In 2012 during my Cape Breton trips, I began regular postings on Facebook, daily when possible, describing my activities on that day. Initially, these posts were intended for my family so that they could keep track of me and know that I was alive and well, a concern for them given my age and my habit of usually hiking alone. However, many of my other Facebook friends found my reports so interesting that they became avid readers, or at least so they said in the comments, some going so far as to suggest I write them up in a book! I have therefore decided to repost them in this section of my web site so that people without access to Facebook can also read them, as they give a fairly good picture of Cape Breton as seen through my eyes. It is my hope that they may give those not familiar with Cape Breton and its Scottish traditional music a good look at the riches it has to offer.
I am admittedly strongly opinionated and not hesitant in calling what I see as a spade, a spade; not everyone will agree with my views, nor would I expect them to. I am not a musician nor a musical expert, though I have been listening to Cape Breton’s Scottish traditional music since 2001 and my Cape Breton trips, as these posts will reveal, devote as much time to that music as I can arrange. Consequently, I am not uninformed about that music, but I still claim no special expertise: for that, you need to seek out the musicians themselves and the academics who study them.
The originals of these posts were composed on an iPod or an iPhone with a small screen (at least when compared to my 27-inch iMac’s screen), making editing for content very difficult because only a few very short lines are visible at once; in such an environment, typos are easy to miss, especially with the iOS auto-correction kicking in at points I sometimes didn’t catch. Some posts were made on the day or two following the events described, a few were occasionally posted out of chronological order, and, rarely, two different posts went out for the same day; this version combines posts for the same day, with any editorial changes needed to make the text read properly, and reörders them into strictly chronological order. These more-or-less daily posts are otherwise pretty much as they appeared on Facebook (from which they were copied once I got home), but I have added paragraphing (a luxury I eschewed on the small screen and one that has in the past caused problems in long posts on Facebook) and upgraded the typography to that expected of a web site. The text has also undergone some minor editing: telegraphic style (e.g., omitting “I” when it was obvious) has been replaced, typos have been corrected, and wording that after the fact strikes me as inelegant has been modified. Occasional corrections offered by readers (mostly mis-identifications or names I did not know) have also been incorporated into the web version of these posts. But they remain the informal accounts that were originally posted and are not polished prose, even if cleaned up somewhat. I hope that those of you who have not read them already will find them useful.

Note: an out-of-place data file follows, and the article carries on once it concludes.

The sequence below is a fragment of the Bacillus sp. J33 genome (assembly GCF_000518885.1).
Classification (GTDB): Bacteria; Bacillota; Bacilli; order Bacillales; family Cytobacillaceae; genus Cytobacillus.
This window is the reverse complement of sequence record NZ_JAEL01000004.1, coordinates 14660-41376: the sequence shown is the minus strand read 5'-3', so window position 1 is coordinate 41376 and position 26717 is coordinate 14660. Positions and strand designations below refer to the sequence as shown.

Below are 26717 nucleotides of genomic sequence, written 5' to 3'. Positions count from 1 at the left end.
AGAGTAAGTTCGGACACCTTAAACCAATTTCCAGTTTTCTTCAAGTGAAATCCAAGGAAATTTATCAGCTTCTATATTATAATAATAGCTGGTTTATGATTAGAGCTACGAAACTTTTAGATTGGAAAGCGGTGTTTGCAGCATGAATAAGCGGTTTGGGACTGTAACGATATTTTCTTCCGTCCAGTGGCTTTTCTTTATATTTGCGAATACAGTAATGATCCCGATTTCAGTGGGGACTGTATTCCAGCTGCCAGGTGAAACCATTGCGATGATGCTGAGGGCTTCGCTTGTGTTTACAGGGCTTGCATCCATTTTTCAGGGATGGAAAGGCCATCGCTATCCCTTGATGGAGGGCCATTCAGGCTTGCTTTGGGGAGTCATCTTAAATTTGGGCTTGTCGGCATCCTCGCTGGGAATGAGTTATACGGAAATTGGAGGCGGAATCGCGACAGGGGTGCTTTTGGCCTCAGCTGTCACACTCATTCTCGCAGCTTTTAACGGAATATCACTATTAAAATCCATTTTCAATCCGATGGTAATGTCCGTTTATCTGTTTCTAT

The bulk of the material in these posts deals with Cape Breton and I have therefore placed them in in the Cape Breton area of my web site; however, some of the posts were made on the road to and from Cape Breton and others were made in Prince Edward Island, where I regularly attend the Rollo Bay Fiddle Festival as well as various other concerts, e.g., a few concerts in the Festival of Small Halls and the Atlantic Fiddlers’ Jamboree. Since these posts are a small number of the total, I have left them in the Cape Breton section of the web site.
Send any feedback you may have on these posts, including corrections, to me at the contact address in the footer.